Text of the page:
I had no idea what I was doing when I created this website. I knew I wanted to share my work, but I also knew I wanted to share my thoughts as well. I went with SquareSpace as my website host of choice due to their beautiful and simplistic templates, they also offered options for both photo sharing and blogging. What I didn’t know was that I had to choose which one would be the focal point of my site. Squarespace, though great, has its limitations, chances are if you pick a template with an awesome gallery the blog will lack in features and vice versa.
My first template was in fact, photo-centric… I’m not sure if that’s the word I actually wanted to use, but the template allowed me to display images in a beautiful way. The blog, on the other hand, was awful, it wouldn’t let places images in my header and my entire blog post was available to the reader without them even clicking on the title. I hated that, but I loved the way my portfolio looked.
As I became more experienced in photography I realized that my portfolio sucked. It was the key component to my website, but the images were no good. I switched things up and decided to only display my BEST images. Shortly after that I realized taking a picture that I considered portfolio worthy rarely happened and for the most part, my portfolio remained the same for months.
I was still blogging at this time, but maybe updating my site every few weeks in terms of readable content. I started to give tips on photography, I blogged about trial and error and my experience in freelance photography.
I found that I was updating this blog way more than my portfolio, I also noticed that the few people who actually visited the website viewed the blog more than anything else.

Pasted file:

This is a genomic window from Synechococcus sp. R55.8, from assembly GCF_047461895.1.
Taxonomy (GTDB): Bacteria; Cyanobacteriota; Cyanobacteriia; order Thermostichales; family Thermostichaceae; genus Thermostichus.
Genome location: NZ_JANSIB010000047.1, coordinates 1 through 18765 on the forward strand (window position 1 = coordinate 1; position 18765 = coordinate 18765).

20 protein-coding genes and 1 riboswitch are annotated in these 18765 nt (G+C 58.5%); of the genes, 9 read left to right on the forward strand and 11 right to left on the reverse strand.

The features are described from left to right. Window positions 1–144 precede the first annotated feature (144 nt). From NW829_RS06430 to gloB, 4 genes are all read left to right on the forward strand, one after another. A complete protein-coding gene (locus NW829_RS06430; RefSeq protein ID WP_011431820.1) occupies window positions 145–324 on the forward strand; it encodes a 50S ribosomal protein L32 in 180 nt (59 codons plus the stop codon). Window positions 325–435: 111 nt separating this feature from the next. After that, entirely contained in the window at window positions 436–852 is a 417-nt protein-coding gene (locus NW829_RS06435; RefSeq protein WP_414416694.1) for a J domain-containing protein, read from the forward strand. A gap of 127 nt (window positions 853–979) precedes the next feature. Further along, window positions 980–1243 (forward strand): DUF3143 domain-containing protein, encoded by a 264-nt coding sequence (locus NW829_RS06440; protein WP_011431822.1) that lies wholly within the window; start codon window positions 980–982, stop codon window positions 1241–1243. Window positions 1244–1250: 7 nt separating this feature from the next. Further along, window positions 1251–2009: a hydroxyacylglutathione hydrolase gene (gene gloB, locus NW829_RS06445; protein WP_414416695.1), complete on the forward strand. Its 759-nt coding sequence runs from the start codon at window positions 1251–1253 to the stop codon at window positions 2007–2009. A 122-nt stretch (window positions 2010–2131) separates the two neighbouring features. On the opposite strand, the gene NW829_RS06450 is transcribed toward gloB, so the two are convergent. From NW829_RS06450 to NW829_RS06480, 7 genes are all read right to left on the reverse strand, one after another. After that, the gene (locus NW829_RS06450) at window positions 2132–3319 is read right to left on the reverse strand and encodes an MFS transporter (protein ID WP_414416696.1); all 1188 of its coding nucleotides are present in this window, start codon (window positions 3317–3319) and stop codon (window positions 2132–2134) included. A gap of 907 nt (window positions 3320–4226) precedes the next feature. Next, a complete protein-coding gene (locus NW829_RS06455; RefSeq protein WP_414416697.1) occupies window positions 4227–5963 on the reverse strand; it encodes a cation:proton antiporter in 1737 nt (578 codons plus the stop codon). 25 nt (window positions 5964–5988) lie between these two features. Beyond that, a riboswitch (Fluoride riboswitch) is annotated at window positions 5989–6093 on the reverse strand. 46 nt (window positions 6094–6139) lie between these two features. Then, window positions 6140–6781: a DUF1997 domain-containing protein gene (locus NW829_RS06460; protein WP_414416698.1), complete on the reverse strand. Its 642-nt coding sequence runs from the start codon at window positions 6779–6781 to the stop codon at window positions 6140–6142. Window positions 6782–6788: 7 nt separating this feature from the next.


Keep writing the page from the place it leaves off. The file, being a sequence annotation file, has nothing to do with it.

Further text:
It made sense though, chances are that individual viewed my portfolio a few times, saw no updates and never clicked on it again. However the blog, it was refreshing, it was full of information and you were able to see a more vulnerable side, I posted shitty images, mistakes I made and daily walks of mine. It was relatable.
It was a place for me to vent, a place to not only post beautiful imagery, but a hub to interact with people. Many of them were photographers, but occasionally I’d get a random person who enjoyed what I had to say or my pictures alone. Having the blogged pushed me to do more, it pushed me to take more images so that I could create more blog post. It provided structure and reason, it gave me purpose and it provided that human element that people needed to care about my images in the first place. Without this blog, I wouldn’t have been able to have the relationships I built with others. Here are 5 more reasons why every photographer should have a blog. If you think of any more reasons feel free to post them in the comments.
1. Add some context to your images
Pictures say a thousand words, but people want to know how the image was taken. Again in my recent experiences I’ve noticed that more photographers view my blog than people who enjoy quality images, so why not explain how you took the photograph, or what obstacles were in front of you that you had to overcome. This works best if you’re a street or portraiture photographer. It gives you a chance to explain your every step, not only does this provide information to the reader, but it gives you, the photographer, some education as well. We all know what we do, but explaining why you do it helps ensure that you’ll do it every time.